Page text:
> artist, paints the date. Since the 1960's, he has made thousands of
      > "Today" paintings. His routine entails at least four or five coats of
      > the same brand of paint, the letters white and hand-drawn, always in
      > roughly the same proportion to the size of the canvas.
      >
      > Out of routine comes inspiration. That's the idea, anyway. To grasp
      > what's exceptional, you first have to know what's routine. I once spent
      > several months watching the American realist painter Philip Pearlstein
      > paint a picture of two nudes. He has followed the same routine for
      > years. One of the models, Desirée Alvarez, who is also an artist, said
      > that the value of watching someone else's studio routine was "in terms
      > of discipline and day-to-dayness and commitment to work even when it
      > isn't going well."
      >
      > "I know Philip is interested in Zen monks," she continued. "They have
      > their routines, because they think that within routine, and only within
      > routine, enlightenment comes."
      >
      > Mr. Ofili said, "That's exactly it," when we spoke the other day about
      > his daily routine. He arrives in his studio at 9 or 10 in the morning,
      > he explained. He sets aside a corner for watercolors and drawings "away
      > from center stage," meaning where he paints his big, collaged oil
      > paintings. "I consider that corner of the studio to be my comfort
      > zone," he said. First, he tears a large sheet of paper, always the same
      > size, into eight pieces, all about 6 by 9 inches. Then he loosens up
      > with some pencil marks, "nothing statements, which have no function."
      >
      > "They're not a guide," he went on, they're just a way to say something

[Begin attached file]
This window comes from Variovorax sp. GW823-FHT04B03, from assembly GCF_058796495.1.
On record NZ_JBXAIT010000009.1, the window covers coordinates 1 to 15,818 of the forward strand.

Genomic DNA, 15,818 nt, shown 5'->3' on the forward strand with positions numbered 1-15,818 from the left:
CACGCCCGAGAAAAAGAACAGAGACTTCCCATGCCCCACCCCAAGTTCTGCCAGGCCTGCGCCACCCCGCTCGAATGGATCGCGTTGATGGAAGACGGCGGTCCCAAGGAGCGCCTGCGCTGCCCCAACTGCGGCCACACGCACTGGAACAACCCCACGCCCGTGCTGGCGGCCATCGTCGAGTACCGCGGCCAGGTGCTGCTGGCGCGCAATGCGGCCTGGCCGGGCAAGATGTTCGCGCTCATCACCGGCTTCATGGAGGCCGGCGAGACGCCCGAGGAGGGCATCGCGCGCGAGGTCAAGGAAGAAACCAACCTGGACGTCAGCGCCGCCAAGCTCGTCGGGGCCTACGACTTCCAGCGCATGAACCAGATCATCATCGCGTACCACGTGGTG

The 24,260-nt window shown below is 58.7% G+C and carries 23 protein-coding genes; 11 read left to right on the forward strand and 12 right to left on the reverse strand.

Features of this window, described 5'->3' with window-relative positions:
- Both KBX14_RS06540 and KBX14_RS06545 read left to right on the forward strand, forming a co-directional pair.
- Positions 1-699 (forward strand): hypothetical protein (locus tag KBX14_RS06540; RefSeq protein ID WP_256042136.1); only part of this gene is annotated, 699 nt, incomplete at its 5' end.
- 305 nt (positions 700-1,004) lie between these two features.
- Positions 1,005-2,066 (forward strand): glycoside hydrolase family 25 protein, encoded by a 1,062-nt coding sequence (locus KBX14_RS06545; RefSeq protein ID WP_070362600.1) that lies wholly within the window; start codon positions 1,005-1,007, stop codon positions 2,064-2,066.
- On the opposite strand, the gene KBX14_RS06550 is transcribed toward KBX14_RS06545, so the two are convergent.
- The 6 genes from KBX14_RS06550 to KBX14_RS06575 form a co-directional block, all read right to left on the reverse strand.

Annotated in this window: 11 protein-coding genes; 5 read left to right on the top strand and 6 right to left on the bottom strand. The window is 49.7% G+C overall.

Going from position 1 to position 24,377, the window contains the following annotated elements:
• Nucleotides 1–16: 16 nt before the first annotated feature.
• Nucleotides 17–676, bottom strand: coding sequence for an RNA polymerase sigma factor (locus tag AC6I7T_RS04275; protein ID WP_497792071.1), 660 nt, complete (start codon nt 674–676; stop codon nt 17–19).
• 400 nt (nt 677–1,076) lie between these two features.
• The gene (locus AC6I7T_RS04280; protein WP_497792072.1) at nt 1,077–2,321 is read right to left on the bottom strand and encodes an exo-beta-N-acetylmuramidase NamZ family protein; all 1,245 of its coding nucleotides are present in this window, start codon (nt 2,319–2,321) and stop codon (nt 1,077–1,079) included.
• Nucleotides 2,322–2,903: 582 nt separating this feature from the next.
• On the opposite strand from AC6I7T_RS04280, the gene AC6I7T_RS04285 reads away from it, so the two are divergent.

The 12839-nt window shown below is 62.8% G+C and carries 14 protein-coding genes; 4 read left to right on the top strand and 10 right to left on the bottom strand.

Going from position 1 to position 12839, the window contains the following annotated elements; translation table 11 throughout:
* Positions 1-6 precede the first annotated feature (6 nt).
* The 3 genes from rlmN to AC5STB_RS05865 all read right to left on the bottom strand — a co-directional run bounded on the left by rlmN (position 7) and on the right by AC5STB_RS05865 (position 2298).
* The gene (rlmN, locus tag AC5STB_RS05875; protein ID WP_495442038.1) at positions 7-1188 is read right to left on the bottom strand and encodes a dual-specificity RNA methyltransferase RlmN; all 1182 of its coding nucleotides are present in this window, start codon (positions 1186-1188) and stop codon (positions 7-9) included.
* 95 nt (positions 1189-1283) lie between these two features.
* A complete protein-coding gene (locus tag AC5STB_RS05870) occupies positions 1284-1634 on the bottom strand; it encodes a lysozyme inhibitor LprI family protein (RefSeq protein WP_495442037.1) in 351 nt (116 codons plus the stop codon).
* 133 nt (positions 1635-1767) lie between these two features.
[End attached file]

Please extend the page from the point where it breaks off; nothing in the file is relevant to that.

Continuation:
> and nothing with a physical mark that is nothing except a start."
      >
      > Watercolor goes on top. He estimated that each head takes 5 to 15
      > minutes. Occasionally he'll paint while on the phone. He may finish one
      > watercolor or 10 in the course of a day.
      >
      > "There have been days I have not made them," he added. "Sometimes it
      > felt absolutely necessary to do pencil drawings instead. It was
      > cleansing. There's a beautiful sound that pencil makes when it's
      > scratching on paper. Very soothing. Watercolor is like waving a
      > conductor's baton. It's very quick. I almost don't even have to think."
      >
      > "Sometimes," he added, "I will return to the watercolors in the
      > evening. And that's a completely different atmosphere. If things
      > haven't gone well during the day, I can calm down. The big paintings
      > are like a performance - me looking at me. It's self-conscious. There's
      > a lot of getting up close to the canvas, then stepping back, reflecting
      > on decisions, thinking about gestures. I try to take on all sorts of
      > issues and ideas. So my mind is busy. With watercolor, it's just about